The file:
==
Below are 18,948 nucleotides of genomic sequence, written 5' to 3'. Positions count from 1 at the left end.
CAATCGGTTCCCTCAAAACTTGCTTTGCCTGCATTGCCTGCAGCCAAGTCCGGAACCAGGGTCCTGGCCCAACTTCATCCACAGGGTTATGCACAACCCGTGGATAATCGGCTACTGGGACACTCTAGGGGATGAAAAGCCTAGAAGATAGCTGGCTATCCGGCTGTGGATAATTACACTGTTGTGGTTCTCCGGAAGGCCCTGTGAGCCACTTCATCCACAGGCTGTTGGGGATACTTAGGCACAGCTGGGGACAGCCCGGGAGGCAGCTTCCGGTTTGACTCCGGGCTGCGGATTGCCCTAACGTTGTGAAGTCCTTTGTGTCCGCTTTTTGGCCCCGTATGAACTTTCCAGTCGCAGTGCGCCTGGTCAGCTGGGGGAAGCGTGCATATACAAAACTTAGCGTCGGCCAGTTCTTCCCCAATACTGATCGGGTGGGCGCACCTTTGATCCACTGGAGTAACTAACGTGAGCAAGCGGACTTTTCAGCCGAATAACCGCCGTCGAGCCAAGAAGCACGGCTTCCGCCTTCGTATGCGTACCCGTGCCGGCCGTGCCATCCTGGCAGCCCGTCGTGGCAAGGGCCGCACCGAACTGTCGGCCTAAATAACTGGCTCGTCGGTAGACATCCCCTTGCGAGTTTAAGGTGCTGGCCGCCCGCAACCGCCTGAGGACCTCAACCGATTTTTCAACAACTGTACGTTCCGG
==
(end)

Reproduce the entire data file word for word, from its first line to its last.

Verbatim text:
Below are 18,948 nucleotides of genomic sequence, written 5' to 3'. Positions count from 1 at the left end.
CAATCGGTTCCCTCAAAACTTGCTTTGCCTGCATTGCCTGCAGCCAAGTCCGGAACCAGGGTCCTGGCCCAACTTCATCCACAGGGTTATGCACAACCCGTGGATAATCGGCTACTGGGACACTCTAGGGGATGAAAAGCCTAGAAGATAGCTGGCTATCCGGCTGTGGATAATTACACTGTTGTGGTTCTCCGGAAGGCCCTGTGAGCCACTTCATCCACAGGCTGTTGGGGATACTTAGGCACAGCTGGGGACAGCCCGGGAGGCAGCTTCCGGTTTGACTCCGGGCTGCGGATTGCCCTAACGTTGTGAAGTCCTTTGTGTCCGCTTTTTGGCCCCGTATGAACTTTCCAGTCGCAGTGCGCCTGGTCAGCTGGGGGAAGCGTGCATATACAAAACTTAGCGTCGGCCAGTTCTTCCCCAATACTGATCGGGTGGGCGCACCTTTGATCCACTGGAGTAACTAACGTGAGCAAGCGGACTTTTCAGCCGAATAACCGCCGTCGAGCCAAGAAGCACGGCTTCCGCCTTCGTATGCGTACCCGTGCCGGCCGTGCCATCCTGGCAGCCCGTCGTGGCAAGGGCCGCACCGAACTGTCGGCCTAAATAACTGGCTCGTCGGTAGACATCCCCTTGCGAGTTTAAGGTGCTGGCCGCCCGCAACCGCCTGAGGACCTCAACCGATTTTTCAACAACTGTACGTTCCGG